What am I legally responsible to pay if I was driving a friend’s car and damages were occurred?

Get Legal Help Today

 Secured with SHA-256 Encryption

What am I legally responsible to pay if I was driving a friend’s car and damages were occurred?

I was driving a friends vehicle, after she asked to use mine for more space. While I was driving her vehicle a semi tire exploded and hit the front end of the car. She does not want to claim it on her insurance and my insurance has come back saying they will not cover it because she has auto coverage. What am I legally responsible for paying? Her deductible? The amount that her insurance will not cover?

Asked on August 15, 2012 under Accident Law, Missouri

Answers:

Leigh Anne Timiney / Timiney Law Firm

Answered 8 years ago | Contributor

I don't fully understand how the damage to her vehicle occurred.  Were you responsible for the tire exploding that caused the damage to her vehicle?  If you were responsible for the tire explosion, then you are responsible for whatever amount she is out of pocket for the repair to her vehicle.  It is best for her to make a claim with her own insurance company and have the damage repaired.  If she has any portion of the repair left uncovered, such as a deductible, that is what you are responsible for.  However, if you are not responsible for the tire exploding, none of the damage is your fault and you should not pay for any of it.  In that case, your friend should go after the person responsible for the explosion of the tire and seek recovery from them.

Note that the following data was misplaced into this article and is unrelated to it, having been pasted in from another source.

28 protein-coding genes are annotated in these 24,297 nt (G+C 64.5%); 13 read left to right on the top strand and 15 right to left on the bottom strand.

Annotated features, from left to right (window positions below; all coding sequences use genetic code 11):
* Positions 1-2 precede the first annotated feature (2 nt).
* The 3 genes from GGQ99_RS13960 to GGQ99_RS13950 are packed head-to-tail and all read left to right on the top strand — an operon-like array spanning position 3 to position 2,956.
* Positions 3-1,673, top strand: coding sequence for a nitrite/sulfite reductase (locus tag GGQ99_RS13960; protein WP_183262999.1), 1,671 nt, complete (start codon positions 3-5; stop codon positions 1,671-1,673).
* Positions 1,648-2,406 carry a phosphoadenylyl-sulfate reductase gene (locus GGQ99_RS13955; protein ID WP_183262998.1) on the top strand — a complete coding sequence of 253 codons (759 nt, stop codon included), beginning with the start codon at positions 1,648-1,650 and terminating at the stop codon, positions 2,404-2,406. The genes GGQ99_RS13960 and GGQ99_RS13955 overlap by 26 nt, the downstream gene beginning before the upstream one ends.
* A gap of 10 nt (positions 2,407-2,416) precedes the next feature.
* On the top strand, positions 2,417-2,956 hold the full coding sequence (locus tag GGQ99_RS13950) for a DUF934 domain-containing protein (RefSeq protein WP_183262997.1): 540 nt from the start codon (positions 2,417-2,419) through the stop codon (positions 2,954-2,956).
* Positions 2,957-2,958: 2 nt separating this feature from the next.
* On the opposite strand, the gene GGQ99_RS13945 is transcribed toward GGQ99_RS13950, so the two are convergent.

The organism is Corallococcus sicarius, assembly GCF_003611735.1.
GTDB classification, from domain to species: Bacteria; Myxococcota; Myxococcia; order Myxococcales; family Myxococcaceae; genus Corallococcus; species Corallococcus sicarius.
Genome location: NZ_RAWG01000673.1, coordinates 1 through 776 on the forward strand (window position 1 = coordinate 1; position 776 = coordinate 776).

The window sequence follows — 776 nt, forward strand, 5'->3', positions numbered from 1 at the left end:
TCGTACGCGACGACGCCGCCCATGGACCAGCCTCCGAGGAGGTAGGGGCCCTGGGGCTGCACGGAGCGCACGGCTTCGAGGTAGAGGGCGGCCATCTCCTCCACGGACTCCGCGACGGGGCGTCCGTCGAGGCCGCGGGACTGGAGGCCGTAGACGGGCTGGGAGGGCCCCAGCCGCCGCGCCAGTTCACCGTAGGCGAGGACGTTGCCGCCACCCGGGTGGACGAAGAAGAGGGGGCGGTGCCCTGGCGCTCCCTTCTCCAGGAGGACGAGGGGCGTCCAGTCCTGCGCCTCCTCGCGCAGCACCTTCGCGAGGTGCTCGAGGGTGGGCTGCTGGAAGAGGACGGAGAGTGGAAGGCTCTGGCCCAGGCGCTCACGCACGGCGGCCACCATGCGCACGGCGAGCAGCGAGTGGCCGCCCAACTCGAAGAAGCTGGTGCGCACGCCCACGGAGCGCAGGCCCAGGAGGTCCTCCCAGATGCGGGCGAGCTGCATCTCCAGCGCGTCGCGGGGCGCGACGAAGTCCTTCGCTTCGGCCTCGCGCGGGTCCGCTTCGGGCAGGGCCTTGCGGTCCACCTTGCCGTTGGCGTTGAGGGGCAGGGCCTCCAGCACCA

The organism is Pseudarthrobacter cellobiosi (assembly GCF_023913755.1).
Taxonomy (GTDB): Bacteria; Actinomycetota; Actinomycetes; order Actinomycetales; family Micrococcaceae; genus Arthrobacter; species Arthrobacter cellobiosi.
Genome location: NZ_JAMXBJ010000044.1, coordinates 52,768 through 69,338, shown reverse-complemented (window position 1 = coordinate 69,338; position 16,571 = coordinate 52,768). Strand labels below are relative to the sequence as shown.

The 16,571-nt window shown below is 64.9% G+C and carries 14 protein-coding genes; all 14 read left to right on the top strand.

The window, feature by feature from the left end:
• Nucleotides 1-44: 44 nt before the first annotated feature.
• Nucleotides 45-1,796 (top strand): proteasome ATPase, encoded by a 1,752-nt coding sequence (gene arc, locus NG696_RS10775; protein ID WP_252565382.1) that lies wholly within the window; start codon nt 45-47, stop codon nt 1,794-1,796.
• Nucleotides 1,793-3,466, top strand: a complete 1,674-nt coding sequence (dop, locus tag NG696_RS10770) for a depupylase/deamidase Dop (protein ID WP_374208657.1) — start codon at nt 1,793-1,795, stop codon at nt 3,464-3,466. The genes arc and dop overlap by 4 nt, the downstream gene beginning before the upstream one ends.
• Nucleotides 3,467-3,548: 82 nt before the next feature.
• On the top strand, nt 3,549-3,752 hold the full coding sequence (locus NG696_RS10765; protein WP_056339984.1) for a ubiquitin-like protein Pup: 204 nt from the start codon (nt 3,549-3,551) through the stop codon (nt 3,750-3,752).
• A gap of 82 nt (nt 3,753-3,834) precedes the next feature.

IMPORTANT NOTICE: The Answer(s) provided above are for general information only. The attorney providing the answer was not serving as the attorney for the person submitting the question or in any attorney-client relationship with such person. Laws may vary from state to state, and sometimes change. Tiny variations in the facts, or a fact not set forth in a question, often can change a legal outcome or an attorney's conclusion. Although AttorneyPages.com has verified the attorney was admitted to practice law in at least one jurisdiction, he or she may not be authorized to practice law in the jurisdiction referred to in the question, nor is he or she necessarily experienced in the area of the law involved. Unlike the information in the Answer(s) above, upon which you should NOT rely, for personal advice you can rely upon we suggest you retain an attorney to represent you.

Get Legal Help Today

Find the right lawyer for your legal issue.

 Secured with SHA-256 Encryption